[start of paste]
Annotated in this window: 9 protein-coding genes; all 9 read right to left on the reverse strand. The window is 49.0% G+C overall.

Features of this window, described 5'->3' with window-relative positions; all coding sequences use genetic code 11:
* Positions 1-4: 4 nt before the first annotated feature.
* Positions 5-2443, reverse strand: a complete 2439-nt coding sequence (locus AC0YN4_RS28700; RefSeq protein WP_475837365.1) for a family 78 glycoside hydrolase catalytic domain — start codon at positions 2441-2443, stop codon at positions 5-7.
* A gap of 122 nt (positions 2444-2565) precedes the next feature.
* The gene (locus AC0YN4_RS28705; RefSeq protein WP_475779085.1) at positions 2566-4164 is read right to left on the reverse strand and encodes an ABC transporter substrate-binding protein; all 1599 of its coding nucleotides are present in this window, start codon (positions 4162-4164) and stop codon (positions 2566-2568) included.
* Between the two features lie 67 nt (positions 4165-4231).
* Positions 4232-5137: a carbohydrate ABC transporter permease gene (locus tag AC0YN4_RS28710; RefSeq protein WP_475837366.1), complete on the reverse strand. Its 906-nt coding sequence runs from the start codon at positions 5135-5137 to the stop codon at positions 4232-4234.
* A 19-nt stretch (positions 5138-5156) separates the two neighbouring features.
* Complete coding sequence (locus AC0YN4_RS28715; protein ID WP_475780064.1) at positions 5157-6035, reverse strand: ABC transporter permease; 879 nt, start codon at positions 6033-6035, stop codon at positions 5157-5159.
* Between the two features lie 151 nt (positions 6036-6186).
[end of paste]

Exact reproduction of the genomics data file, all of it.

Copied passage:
Annotated in this window: 9 protein-coding genes; all 9 read right to left on the reverse strand. The window is 49.0% G+C overall.

Features of this window, described 5'->3' with window-relative positions; all coding sequences use genetic code 11:
* Positions 1-4: 4 nt before the first annotated feature.
* Positions 5-2443, reverse strand: a complete 2439-nt coding sequence (locus AC0YN4_RS28700; RefSeq protein WP_475837365.1) for a family 78 glycoside hydrolase catalytic domain — start codon at positions 2441-2443, stop codon at positions 5-7.
* A gap of 122 nt (positions 2444-2565) precedes the next feature.
* The gene (locus AC0YN4_RS28705; RefSeq protein WP_475779085.1) at positions 2566-4164 is read right to left on the reverse strand and encodes an ABC transporter substrate-binding protein; all 1599 of its coding nucleotides are present in this window, start codon (positions 4162-4164) and stop codon (positions 2566-2568) included.
* Between the two features lie 67 nt (positions 4165-4231).
* Positions 4232-5137: a carbohydrate ABC transporter permease gene (locus tag AC0YN4_RS28710; RefSeq protein WP_475837366.1), complete on the reverse strand. Its 906-nt coding sequence runs from the start codon at positions 5135-5137 to the stop codon at positions 4232-4234.
* A 19-nt stretch (positions 5138-5156) separates the two neighbouring features.
* Complete coding sequence (locus AC0YN4_RS28715; protein ID WP_475780064.1) at positions 5157-6035, reverse strand: ABC transporter permease; 879 nt, start codon at positions 6033-6035, stop codon at positions 5157-5159.
* Between the two features lie 151 nt (positions 6036-6186).